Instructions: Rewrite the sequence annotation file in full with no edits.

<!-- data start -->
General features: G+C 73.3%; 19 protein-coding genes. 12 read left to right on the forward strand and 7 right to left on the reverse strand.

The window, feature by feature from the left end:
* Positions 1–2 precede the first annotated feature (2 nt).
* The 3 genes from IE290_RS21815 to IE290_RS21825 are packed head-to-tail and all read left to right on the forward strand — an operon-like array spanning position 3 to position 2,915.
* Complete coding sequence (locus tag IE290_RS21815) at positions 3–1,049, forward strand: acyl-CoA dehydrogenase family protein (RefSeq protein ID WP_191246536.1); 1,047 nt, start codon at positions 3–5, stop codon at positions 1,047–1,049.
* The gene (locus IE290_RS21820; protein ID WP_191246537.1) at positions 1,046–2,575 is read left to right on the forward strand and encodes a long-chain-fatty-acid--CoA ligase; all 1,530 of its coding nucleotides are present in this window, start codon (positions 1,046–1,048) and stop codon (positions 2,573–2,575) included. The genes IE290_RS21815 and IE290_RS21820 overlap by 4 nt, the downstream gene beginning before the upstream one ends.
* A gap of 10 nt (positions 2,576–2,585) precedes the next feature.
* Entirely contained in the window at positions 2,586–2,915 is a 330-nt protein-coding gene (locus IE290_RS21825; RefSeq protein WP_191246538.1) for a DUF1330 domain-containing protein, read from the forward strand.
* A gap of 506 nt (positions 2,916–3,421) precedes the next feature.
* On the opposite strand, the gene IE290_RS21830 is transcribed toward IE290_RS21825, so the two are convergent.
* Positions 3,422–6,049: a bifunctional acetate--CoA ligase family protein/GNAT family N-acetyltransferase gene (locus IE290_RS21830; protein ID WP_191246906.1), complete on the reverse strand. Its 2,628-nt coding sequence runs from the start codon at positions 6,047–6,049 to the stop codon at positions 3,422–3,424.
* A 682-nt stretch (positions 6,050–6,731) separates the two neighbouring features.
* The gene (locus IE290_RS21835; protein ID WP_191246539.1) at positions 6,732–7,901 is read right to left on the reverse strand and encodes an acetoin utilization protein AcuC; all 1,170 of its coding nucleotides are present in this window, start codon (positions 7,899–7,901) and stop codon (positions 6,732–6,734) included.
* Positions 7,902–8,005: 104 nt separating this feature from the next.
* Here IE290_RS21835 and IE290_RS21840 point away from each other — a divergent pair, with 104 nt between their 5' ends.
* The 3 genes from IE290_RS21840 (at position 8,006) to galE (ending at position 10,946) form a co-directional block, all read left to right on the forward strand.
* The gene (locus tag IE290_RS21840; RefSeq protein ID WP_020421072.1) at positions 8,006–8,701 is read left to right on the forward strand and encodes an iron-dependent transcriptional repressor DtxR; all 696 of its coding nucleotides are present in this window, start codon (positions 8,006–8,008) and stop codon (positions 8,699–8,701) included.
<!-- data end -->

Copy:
General features: G+C 73.3%; 19 protein-coding genes. 12 read left to right on the forward strand and 7 right to left on the reverse strand.

The window, feature by feature from the left end:
* Positions 1–2 precede the first annotated feature (2 nt).
* The 3 genes from IE290_RS21815 to IE290_RS21825 are packed head-to-tail and all read left to right on the forward strand — an operon-like array spanning position 3 to position 2,915.
* Complete coding sequence (locus tag IE290_RS21815) at positions 3–1,049, forward strand: acyl-CoA dehydrogenase family protein (RefSeq protein ID WP_191246536.1); 1,047 nt, start codon at positions 3–5, stop codon at positions 1,047–1,049.
* The gene (locus IE290_RS21820; protein ID WP_191246537.1) at positions 1,046–2,575 is read left to right on the forward strand and encodes a long-chain-fatty-acid--CoA ligase; all 1,530 of its coding nucleotides are present in this window, start codon (positions 1,046–1,048) and stop codon (positions 2,573–2,575) included. The genes IE290_RS21815 and IE290_RS21820 overlap by 4 nt, the downstream gene beginning before the upstream one ends.
* A gap of 10 nt (positions 2,576–2,585) precedes the next feature.
* Entirely contained in the window at positions 2,586–2,915 is a 330-nt protein-coding gene (locus IE290_RS21825; RefSeq protein WP_191246538.1) for a DUF1330 domain-containing protein, read from the forward strand.
* A gap of 506 nt (positions 2,916–3,421) precedes the next feature.
* On the opposite strand, the gene IE290_RS21830 is transcribed toward IE290_RS21825, so the two are convergent.
* Positions 3,422–6,049: a bifunctional acetate--CoA ligase family protein/GNAT family N-acetyltransferase gene (locus IE290_RS21830; protein ID WP_191246906.1), complete on the reverse strand. Its 2,628-nt coding sequence runs from the start codon at positions 6,047–6,049 to the stop codon at positions 3,422–3,424.
* A 682-nt stretch (positions 6,050–6,731) separates the two neighbouring features.
* The gene (locus IE290_RS21835; protein ID WP_191246539.1) at positions 6,732–7,901 is read right to left on the reverse strand and encodes an acetoin utilization protein AcuC; all 1,170 of its coding nucleotides are present in this window, start codon (positions 7,899–7,901) and stop codon (positions 6,732–6,734) included.
* Positions 7,902–8,005: 104 nt separating this feature from the next.
* Here IE290_RS21835 and IE290_RS21840 point away from each other — a divergent pair, with 104 nt between their 5' ends.
* The 3 genes from IE290_RS21840 (at position 8,006) to galE (ending at position 10,946) form a co-directional block, all read left to right on the forward strand.
* The gene (locus tag IE290_RS21840; RefSeq protein ID WP_020421072.1) at positions 8,006–8,701 is read left to right on the forward strand and encodes an iron-dependent transcriptional repressor DtxR; all 696 of its coding nucleotides are present in this window, start codon (positions 8,006–8,008) and stop codon (positions 8,699–8,701) included.